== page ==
Unfortunately, it’s not that simple. Cholesterol is required for the synthesis of testosterone. Sacrificing cholesterol for protein means that you will be sacrificing your body’s ability to produce high amounts of testosterone.


Many will be surprised to learn that research has shown many instances of high protein diets causing low levels of testosterone. Athletes who have a high protein to carb ratio (consuming significantly more protein than carbohydrates)  are shown to have lower levels of testosterone.


Conversely, those who ate diets high in carbohydrates and lower in protein were shown to have higher levels of testosterone.


Surprisingly, it seems that carbohydrates alone are more responsible for an increase in testosterone than protein. The benefits of a high-carbohydrate diet don’t stop here, though.  


Athletes will also be interested to know that people who eat a high-carbohydrate diet will have a lower level of cortisol. Cortisol, if you don’t already know, is known as the stress hormone and is pretty much a bodybuilder’s worst enemy.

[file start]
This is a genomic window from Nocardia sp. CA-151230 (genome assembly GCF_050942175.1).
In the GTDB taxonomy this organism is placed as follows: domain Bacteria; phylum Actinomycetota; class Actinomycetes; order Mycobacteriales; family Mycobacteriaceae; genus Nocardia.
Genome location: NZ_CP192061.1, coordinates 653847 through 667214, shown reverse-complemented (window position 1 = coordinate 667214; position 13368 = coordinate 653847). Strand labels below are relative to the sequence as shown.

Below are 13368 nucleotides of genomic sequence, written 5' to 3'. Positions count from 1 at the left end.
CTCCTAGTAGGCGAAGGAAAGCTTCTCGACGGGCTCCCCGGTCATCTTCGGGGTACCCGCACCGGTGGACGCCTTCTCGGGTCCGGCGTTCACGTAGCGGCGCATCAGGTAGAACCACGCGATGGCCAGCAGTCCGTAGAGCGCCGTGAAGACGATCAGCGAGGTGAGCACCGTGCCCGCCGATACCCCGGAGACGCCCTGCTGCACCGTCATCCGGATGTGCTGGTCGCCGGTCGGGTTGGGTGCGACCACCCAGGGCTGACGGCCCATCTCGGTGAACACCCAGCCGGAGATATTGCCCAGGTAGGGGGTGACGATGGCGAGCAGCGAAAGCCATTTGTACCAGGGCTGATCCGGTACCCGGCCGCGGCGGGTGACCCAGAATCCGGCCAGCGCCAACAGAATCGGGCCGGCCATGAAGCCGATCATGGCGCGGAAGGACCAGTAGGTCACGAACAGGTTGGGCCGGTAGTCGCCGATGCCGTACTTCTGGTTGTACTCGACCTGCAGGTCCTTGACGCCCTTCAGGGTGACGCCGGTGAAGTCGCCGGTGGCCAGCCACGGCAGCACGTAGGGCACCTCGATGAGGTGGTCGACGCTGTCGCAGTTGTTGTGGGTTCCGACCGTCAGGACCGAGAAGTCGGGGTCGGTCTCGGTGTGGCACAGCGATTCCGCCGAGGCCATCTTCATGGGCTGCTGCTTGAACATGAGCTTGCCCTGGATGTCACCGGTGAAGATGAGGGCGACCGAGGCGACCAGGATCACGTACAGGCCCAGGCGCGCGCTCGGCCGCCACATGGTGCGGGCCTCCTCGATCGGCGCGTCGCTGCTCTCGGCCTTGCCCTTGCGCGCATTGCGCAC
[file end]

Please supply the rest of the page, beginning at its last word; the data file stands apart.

Cortisol is a catabolic hormone, which is the opposite of an anabolic hormone, like testosterone. Anabolic hormones are responsible for improving muscle growth. Catabolic hormones do the opposite, helping the body break down excess muscle to use as energy.


Fat is Good for Testosterone


One study confirms this in earnest. This study followed 12 men who already had lots of experience training. These subjects had different diet preferences, and they were to be compared at the end of the study.


The study had them train twice weekly over 17 days.  The exercises included were either jump squats or bench presses.  They were analyzed to observe the blood levels of cortisol and testosterone around the time they worked out.